Cycling UK presses Goverment to spend clean air charges on active travel

Cycling UK has called on the Department for Environment, Food and Rural Affairs to consider re-investing Clean Air Zone charges into cycling and other active transport modes.

With pollution choking cities, many of whom are announcing increasing restrictions on motor vehicles, experts suggest that the problem is undoubtedly worse than is reported. Cycling UK therefore believes re-investing in transport behaviour change could be key to driving forward quick progress.

Roger Geffen, Cycling UK Policy Director said: “In this post-truth world, some journalists and politicians have claimed that cycle lanes actually worsen congestion and pollution. They can in fact take large numbers of polluting vehicles off the road, with a typical road lane carrying an average of 2,000 cars per hour or 14,000 bicycles.”

“Let’s therefore use the revenue brought in from Clean Air Zones to fund sustainable travel, like cycling and walking. Our air will become more breathable and our cities more livable. We don’t need to wait for new techno-fixes to clear up our air, the 200-year-old bicycle can do it right now.”

The cycling charity also urged compulsory cycle proofing of roads in Clean Air Zone areas to bolster progress on dangerous particulate matter and safety for those who do choose to cycle.

Read more on Cycling UK here or understand more about the dangers courtesy of Respro below:

What pollutants are out there?

Pollution is made of two distinct categories:

  • Gases and Vapours
  • Particulates

Most types of pollution can be put into one or other category.

  1. Gases & Vapours:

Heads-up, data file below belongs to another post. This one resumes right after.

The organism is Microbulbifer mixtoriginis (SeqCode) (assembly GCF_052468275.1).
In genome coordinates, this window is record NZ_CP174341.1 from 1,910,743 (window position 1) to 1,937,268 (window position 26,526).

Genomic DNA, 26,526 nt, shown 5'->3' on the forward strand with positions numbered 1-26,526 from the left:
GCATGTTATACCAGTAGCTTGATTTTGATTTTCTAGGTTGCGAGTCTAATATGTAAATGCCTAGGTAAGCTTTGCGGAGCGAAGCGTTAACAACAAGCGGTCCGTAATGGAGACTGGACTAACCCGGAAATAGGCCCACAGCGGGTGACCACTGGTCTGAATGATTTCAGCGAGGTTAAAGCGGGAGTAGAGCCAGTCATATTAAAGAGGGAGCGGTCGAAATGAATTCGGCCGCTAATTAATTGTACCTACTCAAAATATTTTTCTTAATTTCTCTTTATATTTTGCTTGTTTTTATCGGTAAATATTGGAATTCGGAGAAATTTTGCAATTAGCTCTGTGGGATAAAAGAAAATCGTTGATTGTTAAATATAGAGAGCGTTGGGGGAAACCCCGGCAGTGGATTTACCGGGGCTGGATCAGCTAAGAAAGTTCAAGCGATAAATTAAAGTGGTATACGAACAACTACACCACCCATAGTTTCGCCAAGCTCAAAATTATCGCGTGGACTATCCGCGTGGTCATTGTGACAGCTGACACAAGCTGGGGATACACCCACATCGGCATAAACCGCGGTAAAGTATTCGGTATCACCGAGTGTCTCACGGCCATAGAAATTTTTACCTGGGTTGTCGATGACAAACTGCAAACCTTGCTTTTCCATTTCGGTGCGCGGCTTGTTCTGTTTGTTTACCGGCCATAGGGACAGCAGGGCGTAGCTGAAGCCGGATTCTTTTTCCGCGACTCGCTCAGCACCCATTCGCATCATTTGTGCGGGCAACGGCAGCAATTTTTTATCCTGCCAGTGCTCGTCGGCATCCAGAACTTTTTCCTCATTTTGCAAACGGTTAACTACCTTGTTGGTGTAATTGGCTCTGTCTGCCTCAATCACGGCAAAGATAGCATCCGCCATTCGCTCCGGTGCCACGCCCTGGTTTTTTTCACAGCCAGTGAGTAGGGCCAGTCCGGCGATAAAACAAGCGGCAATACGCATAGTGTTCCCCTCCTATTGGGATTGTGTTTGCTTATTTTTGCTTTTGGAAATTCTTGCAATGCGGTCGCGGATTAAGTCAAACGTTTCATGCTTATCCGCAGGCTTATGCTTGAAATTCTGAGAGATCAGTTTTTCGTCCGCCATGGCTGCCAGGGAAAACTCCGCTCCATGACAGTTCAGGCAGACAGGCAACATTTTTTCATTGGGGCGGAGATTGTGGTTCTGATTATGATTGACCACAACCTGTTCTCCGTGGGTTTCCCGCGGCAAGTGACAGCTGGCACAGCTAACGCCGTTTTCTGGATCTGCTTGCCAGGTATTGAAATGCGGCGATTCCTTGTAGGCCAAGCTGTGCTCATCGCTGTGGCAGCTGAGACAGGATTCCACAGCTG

• Nitrogen Oxides
  • Sulphur Dioxide
  • Carbon Monoxide
  • Low level Ozone
  • Hydrocarbon Chemicals

These pollutants all require an activated carbon filter media to absorb them.

  1. Particulates:
  • Asbestos dust from brake linings
  • Pollen
  • Road dust
  • Black smoke from diesel emissions
  • Any other material which is solid in nature

There are two categories of particulates: inhalable and respirable

  • Inhalable particulates: are the particles big enough to be trapped within the nasal hairs and the mucous membranes at the back of the throat.
  • Respirable particulates: are the particles that pass beyond the nasal hairs and the mucous membranes of the throat and pass into the lung sacs and subsequent blood barrier. These particulates can carry carcinogenic chemicals used in petrol (benzene, pyrene, etc) to the blood barrier.

The science of what is and isn’t dangerous

Particulate Matter comes in a wide range of sizes, measured in micrometres or ‘microns’. Like inches, metres and miles, a micron is a unit of measurement for distance, a very small distance. There are 1,000 microns in one millimetre and about the same width of a hair on your head.

Particulates that are 50+ microns in diameter can be seen by the naked eye, but as they get smaller they tend to invisibility. (The Invisible Threat)

Particulates less than 10 microns in diameter (less than PM10) start to pose a health concern because they can be inhaled into the back of the throat region causing irritation and coughing.

Particulates less than 2.5 microns in diameter (less thanPM2.5) which include sub micron particulates (less than PM1) are referred to as fine or ‘respirable’  particulates and are believed to pose the greatest health risk.

Because of their size, the normal human filtering system, the nose and its nasal hair, are unable to trap these fine particulates. They pass through the upper airways and deep into the fine capillaries and air sacs which is where the oxygen exchange occurs to oxygenate the blood.

Current concerns are that very small amounts of toxic or carcinogenic chemicals like the VOC Pyrene, are carried on the particle and taken to the point of exchange, which allows for the potential of the chemical to be absorbed into the blood stream.

A typical sample of black smoke emitted from one of the more popular people carrying vehicles, would include particulates from 100 microns in size to particulates less than one micron in size.